12. Health Part 2

Introduction

The last tutorial created a functional HealthBar and added it to the Player entity. This tutorial will add a Health variable to the Player entity and will update the HealthBar so it displays the health.

Health Variable

First we’ll define a Health variable that will keep track of how much health each Player has left.

At this point you might expect that we will add the Health variable as a Glue variable in the Player Entity. However, the Health variable will be defined in the Player.cs code file rather than in Glue. Let’s take a moment and discuss why this variable should not be a Glue variable.

When to create Glue variables

Variables belong in Glue if they are:

  • Variables which are used as coefficients in code which will never change throughout the life of the project – such as the MovementSpeed on the BulletEntity
  • Variables which are tunnel to variables on FlatRedBall types – such as the Score variable in the Hud Entity tunneling in to the DisplayText property on a Text object
  • Variables which need to be modified in Glue States or Events – such as the Texture of the Sprite on the Rock Entity. Notice that this also falls under the category of being a variable tunneling to a FlatRedBall type variable.
  • Variables which define the starting state of another variable. The “starting state variable” should not change; however, the variable that it sets may change after it is set.

Let’s look at each condition and see how it relates to the Health variable:

  • The Health variable is not a coefficient for logic. It will not be used to control the behavior of any game objects. Furthermore, the Health variable will change as the Player takes damage from rocks.
  • The Health variable is a new variable which is not directly tied to any FlatRedBall type variable.
  • We will not modify the Health variable through any states or events – it will only be modified when we detect collision.
  • The Health value will need a starting value, however it will change throughout the life of the project. However, we will need a starting value for the Health variable.

Creating StartingHealth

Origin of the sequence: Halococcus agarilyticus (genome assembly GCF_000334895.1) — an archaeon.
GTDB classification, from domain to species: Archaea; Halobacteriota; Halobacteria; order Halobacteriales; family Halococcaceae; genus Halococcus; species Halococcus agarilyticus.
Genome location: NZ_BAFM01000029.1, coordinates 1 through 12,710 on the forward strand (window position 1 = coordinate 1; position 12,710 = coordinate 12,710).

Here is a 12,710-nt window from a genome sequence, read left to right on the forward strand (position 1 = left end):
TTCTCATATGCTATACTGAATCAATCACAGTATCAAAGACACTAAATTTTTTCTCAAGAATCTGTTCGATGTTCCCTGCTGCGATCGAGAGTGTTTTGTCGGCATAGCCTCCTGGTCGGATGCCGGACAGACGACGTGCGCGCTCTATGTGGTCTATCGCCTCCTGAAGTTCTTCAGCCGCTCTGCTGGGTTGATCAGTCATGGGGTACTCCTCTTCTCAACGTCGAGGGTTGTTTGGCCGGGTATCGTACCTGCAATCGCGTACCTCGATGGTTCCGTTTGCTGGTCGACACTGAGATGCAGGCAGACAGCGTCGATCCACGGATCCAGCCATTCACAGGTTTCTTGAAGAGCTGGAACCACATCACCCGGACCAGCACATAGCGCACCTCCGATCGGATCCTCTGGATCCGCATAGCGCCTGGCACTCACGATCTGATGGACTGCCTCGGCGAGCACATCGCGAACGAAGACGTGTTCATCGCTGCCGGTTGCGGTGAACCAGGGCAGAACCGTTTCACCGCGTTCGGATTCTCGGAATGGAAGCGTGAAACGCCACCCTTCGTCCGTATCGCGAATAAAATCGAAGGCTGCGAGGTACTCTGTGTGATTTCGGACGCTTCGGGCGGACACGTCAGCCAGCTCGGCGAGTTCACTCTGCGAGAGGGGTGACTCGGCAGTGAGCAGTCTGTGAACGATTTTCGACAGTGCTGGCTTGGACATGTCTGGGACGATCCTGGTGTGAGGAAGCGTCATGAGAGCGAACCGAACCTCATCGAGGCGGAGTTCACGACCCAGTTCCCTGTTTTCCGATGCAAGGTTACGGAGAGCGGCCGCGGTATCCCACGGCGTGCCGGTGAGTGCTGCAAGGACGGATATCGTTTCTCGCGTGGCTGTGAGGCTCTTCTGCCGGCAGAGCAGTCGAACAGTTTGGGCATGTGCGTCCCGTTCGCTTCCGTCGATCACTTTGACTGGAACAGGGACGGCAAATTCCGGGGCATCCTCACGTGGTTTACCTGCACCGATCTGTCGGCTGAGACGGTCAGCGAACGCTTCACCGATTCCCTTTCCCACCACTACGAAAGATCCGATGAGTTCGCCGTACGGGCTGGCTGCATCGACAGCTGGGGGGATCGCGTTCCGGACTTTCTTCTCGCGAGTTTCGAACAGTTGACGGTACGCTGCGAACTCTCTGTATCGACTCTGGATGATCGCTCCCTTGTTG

As indicated above, we will need a variable to define the starting value of the Health variable. To create this variable:

  1. Select the Player entity
  2. Click the Variables tab
  3. Click the Add New Variable button
  4. Set the Type to int
  5. Enter the name StartingHealth
  6. Click OK
  7. Set the value of StartingHealth to 6

Defining and setting Health

Now we can define the Health variable in the Player.cs file. To do this open Player.cs in Visual Studio and add the following code to the Player class:

int health;
public int Health
{
    get
    {
        return health;
    }
    set
    {
        health = value;
        if(health <= 0)
        {
            Destroy();
        }
    }
}

Next we’ll need to set the Health value to the StartingHealth value. To do this, add the following code in CustomInitialize in the Player.cs file:

Health = StartingHealth;

Modifying Health

Now we have a Health value which is functional – in other words it destroys the Player when it reaches 0. Next we’ll modify the Health value when the Player collides with a Rock. To do this, open GameScreen.Event.cs and find the OnPlayerListVsRockListCollisionOccurred function. Locate the following line in the deepest if-statement:

 first.Destroy();

Remove this line and replace it with:

 first.Health--;

We’ll also want to remove the following line:

 rock.Destroy();

Replace it with:

 rock.TakeHit(); // so the rock doesn't die completely.

You can also remove the comment about “Eventually we’ll want to do something like…”

If you now play the game you’ll notice that when the Player collides with a Rock, the rock breaks apart. The Player also takes damage and if 6 rocks are collided with the Player is destroyed. Keep in mind that additional Rocks are created whenever a larger rock is destroyed, so the Player may actually collide with multiple Rocks and appear to be destroyed before 6 collisions have occurred.

Updating the HealthBar

Now that we have a Health value we need to update the HealthBar according to the current Health value. To do this, modify the Player Health property as shown in the following code snippet:

int health;
public int Health
{
 get
 {
  return health;
 }
 set
 {
  health = value;

  HealthBarRuntimeInstance.PercentFull = Health / (float)StartingHealth;

  if (health <= 0)
  {
   Destroy();
  }
 }
}

If the Player takes damage now. the HealthBar updates to show how much health the player has left.

Conclusion

Our game is becoming more and more playable with each tutorial; however, there is a severe bug present in our game – an accumulation bug occurring due to Entities being dynamically created and not destroyed. If you play the game and survive long enough you will see the frame rate slowly drop. Fortunately this problem is easy to solve.

The next tutorial will show how to check for an accumulation of Entities and how to remove them.

<- 11. Health13. Destroying Entities ->